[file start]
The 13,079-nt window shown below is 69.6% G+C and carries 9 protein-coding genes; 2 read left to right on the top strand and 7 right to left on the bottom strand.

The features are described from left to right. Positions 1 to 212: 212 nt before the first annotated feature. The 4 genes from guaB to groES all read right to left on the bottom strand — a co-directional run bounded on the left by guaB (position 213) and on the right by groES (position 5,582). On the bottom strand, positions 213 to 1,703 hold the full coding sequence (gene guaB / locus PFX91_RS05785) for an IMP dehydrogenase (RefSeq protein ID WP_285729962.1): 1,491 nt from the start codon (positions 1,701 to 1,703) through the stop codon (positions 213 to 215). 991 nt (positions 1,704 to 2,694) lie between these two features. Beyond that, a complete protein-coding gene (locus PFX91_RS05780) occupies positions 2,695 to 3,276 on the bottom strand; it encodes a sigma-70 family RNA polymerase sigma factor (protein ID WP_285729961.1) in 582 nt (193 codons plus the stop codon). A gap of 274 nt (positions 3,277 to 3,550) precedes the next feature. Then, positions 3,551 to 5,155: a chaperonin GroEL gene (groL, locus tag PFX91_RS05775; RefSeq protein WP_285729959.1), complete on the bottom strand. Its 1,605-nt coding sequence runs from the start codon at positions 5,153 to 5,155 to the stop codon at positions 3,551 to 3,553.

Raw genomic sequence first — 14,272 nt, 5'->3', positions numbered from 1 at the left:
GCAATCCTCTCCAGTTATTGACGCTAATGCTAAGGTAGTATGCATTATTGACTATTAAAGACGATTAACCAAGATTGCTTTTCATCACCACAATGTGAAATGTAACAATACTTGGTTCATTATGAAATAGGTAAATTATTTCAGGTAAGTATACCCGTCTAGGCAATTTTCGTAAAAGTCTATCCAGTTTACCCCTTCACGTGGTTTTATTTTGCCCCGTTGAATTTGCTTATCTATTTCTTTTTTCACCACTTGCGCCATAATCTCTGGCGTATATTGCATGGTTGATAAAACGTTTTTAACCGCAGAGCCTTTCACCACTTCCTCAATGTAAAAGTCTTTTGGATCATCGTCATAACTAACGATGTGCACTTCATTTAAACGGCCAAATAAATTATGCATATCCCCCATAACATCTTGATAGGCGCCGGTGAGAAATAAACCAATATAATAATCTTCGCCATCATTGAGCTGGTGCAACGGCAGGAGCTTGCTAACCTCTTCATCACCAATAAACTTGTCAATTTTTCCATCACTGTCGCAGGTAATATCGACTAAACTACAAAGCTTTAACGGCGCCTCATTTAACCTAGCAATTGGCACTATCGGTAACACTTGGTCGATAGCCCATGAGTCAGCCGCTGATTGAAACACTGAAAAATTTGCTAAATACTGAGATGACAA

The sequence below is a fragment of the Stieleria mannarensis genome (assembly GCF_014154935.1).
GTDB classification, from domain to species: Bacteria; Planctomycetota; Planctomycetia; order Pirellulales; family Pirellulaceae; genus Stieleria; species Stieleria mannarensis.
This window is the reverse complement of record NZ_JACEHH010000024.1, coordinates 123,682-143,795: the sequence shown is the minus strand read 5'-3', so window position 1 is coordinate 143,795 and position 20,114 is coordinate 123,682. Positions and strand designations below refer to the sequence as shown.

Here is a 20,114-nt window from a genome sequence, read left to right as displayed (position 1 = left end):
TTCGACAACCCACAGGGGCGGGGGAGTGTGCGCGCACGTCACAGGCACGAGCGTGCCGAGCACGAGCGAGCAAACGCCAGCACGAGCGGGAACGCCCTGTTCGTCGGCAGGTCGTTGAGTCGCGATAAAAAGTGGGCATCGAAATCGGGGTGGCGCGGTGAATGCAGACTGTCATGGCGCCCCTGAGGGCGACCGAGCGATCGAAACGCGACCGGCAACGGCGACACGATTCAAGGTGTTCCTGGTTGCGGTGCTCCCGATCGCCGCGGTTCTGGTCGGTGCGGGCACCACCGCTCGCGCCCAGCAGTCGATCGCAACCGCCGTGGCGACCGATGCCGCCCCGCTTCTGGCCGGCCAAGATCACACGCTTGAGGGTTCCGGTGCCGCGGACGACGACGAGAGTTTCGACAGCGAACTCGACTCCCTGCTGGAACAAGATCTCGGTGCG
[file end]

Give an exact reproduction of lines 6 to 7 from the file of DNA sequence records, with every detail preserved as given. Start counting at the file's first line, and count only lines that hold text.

GTDB classification, from domain to species: Bacteria; Planctomycetota; Planctomycetia; order Pirellulales; family Pirellulaceae; genus Stieleria; species Stieleria mannarensis.
This window is the reverse complement of record NZ_JACEHH010000024.1, coordinates 123,682-143,795: the sequence shown is the minus strand read 5'-3', so window position 1 is coordinate 143,795 and position 20,114 is coordinate 123,682. Positions and strand designations below refer to the sequence as shown.